European online ag retailers’ new market share has room to grow – McKinsey

Partner Nicolas Denis says covid-19 has helped erode European farmers’ skepticism of buying inputs and equipment online, which only accounts for annual sales of €150m to €200m in a €138bn market.

Investors can capitalize on European farmers’ increased online acquisition of inputs and equipment by helping suppliers accelerate their transition to an “omnichannel” approach, said a McKinsey food and agribusiness practice partner.

The addition of online sales tools that address user experience and connectivity concerns quickly, while allowing incumbents to maintain their established businesses, will be a key opportunity area, said Nicolas Denis.

“By nature, some of the pure digital players tend to be faster to change, because they are inventing their business and others actually have to manage the existing [business],” he told Agri Investor. “That has a tendency sometimes to be a challenge to speed, but some are learning how to do that.”

McKinsey’s May update to its August 2019 survey of 1,000 farmers across seven European countries found the share of respondents who had completed an online purchase over the previous 12 months had risen from 13 percent to 24 percent.

“It’s actually a quite massive shift,” said Brussels-based Denis, who explained that covid-19 left many European farmers with no choice but to overcome longstanding skepticism regarding purchasing online. “They were forced to experience it and now some of those features will stick, because they found them convenient.”

The report described a “paradox” in finding that a greater percentage of respondents reported a willingness to buy online than have been able to do so (see chart below). The gap between the aspiration and the reality, McKinsey wrote, highlights the growth potential of digital retailers within a broader European ag input and equipment market with annual revenues of €138 billion, of which only €150 million to €200 million is currently sold online.

Most of the feedback collected from farmers in the report suggested that poor user experience at each stage of the decision-making and purchase process was the key challenge to wider adoption of online purchasing.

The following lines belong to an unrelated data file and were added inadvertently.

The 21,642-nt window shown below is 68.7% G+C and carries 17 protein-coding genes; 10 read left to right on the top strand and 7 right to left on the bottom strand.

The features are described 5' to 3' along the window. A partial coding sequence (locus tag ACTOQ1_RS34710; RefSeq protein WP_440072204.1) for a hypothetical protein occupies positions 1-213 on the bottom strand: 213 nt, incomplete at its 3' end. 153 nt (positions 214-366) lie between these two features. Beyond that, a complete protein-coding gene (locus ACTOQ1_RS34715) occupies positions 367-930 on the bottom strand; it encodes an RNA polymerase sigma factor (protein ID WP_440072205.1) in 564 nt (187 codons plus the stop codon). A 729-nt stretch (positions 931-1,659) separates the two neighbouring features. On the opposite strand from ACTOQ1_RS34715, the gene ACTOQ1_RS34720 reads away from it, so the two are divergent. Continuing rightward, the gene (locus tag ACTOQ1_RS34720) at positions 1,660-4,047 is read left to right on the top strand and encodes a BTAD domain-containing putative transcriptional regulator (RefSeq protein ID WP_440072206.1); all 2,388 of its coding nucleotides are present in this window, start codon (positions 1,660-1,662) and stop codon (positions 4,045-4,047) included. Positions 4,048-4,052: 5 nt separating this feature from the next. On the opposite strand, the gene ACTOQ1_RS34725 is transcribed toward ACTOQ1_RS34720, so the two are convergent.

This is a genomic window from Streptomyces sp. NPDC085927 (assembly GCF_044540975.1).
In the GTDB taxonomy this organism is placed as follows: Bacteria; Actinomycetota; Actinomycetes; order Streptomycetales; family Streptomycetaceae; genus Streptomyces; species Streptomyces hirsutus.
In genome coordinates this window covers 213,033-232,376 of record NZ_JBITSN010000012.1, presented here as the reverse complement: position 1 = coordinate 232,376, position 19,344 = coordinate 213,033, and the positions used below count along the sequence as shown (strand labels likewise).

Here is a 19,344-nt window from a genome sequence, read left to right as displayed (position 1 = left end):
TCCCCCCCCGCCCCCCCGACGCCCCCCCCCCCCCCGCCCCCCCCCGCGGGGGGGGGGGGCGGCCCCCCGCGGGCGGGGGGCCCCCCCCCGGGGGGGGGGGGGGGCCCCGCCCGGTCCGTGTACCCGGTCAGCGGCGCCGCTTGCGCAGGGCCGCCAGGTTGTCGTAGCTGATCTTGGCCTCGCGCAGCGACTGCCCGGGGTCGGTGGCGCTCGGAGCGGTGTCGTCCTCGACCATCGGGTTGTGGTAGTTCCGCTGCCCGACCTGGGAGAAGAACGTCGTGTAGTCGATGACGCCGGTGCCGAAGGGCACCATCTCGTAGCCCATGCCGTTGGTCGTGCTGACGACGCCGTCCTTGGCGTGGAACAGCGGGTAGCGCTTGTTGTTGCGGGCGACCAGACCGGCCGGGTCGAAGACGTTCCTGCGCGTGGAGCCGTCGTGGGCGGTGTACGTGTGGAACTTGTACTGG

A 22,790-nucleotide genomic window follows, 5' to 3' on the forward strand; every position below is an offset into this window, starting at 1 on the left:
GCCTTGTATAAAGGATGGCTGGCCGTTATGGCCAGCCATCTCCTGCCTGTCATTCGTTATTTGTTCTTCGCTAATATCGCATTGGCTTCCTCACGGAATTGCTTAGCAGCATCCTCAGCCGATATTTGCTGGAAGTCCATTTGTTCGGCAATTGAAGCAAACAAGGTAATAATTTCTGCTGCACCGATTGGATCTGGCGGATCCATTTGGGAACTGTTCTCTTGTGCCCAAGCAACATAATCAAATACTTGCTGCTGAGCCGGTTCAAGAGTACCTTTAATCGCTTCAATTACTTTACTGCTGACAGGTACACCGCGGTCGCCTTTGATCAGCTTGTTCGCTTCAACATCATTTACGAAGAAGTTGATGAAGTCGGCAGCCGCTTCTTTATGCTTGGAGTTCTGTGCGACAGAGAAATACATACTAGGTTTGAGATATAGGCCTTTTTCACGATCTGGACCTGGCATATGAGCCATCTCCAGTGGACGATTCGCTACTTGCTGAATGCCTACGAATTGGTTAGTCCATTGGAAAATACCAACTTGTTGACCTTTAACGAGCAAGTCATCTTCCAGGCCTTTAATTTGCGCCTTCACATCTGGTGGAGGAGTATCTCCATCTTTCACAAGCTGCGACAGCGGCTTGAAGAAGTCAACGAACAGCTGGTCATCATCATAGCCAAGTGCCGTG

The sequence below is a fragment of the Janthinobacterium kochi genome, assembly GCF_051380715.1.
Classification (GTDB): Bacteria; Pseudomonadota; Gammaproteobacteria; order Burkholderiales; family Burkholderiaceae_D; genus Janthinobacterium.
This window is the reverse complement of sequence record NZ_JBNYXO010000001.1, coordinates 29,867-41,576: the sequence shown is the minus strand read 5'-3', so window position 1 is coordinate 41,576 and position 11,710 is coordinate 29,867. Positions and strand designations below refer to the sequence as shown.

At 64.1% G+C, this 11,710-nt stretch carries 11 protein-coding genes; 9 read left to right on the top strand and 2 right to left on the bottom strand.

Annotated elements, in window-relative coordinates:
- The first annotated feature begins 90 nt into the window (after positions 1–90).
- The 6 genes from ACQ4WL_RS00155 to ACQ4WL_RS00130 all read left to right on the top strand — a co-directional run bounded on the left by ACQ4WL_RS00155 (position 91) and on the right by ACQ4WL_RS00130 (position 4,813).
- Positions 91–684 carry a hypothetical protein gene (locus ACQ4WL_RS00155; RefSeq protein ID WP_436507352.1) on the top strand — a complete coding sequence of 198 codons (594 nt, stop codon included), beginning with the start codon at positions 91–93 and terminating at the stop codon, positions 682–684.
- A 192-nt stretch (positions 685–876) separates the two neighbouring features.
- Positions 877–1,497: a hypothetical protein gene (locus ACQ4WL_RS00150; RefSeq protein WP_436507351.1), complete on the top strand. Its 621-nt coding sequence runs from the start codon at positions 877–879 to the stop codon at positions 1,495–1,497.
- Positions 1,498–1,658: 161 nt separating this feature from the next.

McKinsey’s report described a lack of enthusiasm even among those farmers who reported having switched to online channels, with most complaints focused on confusing pricing information and a difficulty in comparing products.

Another key complaint was difficulty connecting directly with retail agents and the fact that many of those agents were not already familiar with the histories of farmers’ individual operations to inform purchasing advice.

“As consumer companies trend more and more toward 24/7 customer service, farmers too are likely to shift toward a more “instant” mentality,” Denis and co-authors wrote. “It is important for players in the market to start thinking and working toward 24/7 service, or as close to it as possible.”

Other suggestions for building trust in online platforms in the report included third-party product comparisons and university research partnerships to help inform customer decision-making.

The May update found 36 percent increases in respondents’ interest in utilizing online channels for both informing product-purchase decisions and carrying out actual purchases. McKinsey wrote that those increases translate into the addition of four million more farmers across Europe who are now willing to use online channels.

The online markets for agricultural inputs servicing those farmers in Europe, according to Denis, have thus far been populated by companies with varying degrees of connection to traditional players in the ag supply chain. While some are purely digital companies, he explained, others have been launched by traditional input suppliers already active in Europe.

Denis declined to address directly the implications of anti-trust concerns raised by other businesses pursuing online input distribution in North America, and said investors would be well-served to work together with incumbents within the existing ecosystem of input providers.

“I would encourage them to broaden the approach,” he said. “Think about how existing distributors or input providers – in niche or a very generic segments of agriculture – can actually benefit from the omnichannel value proposition.”